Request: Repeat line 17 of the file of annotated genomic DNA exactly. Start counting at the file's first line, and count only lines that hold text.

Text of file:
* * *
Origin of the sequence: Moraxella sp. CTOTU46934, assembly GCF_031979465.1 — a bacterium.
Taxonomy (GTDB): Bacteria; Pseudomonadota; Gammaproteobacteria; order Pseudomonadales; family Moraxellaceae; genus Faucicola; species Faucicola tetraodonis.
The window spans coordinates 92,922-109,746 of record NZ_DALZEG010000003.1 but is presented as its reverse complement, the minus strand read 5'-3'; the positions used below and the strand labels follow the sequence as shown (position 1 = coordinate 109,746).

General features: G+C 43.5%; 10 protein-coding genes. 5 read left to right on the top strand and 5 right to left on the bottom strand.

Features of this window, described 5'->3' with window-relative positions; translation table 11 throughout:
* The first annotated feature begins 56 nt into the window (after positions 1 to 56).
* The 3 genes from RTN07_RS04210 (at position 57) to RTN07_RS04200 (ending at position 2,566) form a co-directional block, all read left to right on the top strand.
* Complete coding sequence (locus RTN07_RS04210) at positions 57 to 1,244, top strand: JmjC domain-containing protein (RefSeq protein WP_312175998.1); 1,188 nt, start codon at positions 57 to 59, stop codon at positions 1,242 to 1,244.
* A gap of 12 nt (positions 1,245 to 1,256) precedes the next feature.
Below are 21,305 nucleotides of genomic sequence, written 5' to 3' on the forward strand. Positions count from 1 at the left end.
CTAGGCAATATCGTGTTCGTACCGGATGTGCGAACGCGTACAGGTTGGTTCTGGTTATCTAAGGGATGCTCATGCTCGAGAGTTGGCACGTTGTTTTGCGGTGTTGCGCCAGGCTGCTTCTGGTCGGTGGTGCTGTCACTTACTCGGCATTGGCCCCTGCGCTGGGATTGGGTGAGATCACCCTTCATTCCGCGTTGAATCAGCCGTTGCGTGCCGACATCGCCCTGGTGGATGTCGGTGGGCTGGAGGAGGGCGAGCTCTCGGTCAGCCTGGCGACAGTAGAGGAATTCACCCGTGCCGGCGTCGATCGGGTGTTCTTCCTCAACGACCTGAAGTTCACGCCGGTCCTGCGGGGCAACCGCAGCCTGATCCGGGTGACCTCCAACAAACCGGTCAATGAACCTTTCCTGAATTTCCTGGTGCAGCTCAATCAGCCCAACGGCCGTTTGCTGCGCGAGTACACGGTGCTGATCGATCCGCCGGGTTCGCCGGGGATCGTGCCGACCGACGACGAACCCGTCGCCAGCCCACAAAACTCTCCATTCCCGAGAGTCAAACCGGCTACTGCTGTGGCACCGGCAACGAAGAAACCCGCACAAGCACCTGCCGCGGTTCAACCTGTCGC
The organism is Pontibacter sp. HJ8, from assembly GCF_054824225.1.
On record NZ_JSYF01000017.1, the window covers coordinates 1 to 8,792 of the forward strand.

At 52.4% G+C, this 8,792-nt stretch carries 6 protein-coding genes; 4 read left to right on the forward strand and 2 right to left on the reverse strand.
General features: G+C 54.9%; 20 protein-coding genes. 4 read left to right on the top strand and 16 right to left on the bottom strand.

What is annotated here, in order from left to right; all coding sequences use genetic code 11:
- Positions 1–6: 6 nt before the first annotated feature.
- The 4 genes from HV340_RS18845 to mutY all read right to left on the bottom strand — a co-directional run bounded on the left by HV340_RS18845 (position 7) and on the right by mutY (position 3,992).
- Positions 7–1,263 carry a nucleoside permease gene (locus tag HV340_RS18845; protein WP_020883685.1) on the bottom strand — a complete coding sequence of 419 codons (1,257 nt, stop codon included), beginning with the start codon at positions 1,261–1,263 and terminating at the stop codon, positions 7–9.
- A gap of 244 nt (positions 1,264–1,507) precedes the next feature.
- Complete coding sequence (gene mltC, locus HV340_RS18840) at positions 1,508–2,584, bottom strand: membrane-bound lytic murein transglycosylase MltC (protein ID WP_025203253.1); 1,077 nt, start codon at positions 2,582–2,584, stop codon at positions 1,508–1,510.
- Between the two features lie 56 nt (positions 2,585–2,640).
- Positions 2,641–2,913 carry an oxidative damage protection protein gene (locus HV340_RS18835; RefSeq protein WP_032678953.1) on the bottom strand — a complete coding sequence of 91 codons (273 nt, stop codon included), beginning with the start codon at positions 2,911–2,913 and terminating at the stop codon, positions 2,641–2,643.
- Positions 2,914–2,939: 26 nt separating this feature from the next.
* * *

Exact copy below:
- Positions 1–6: 6 nt before the first annotated feature.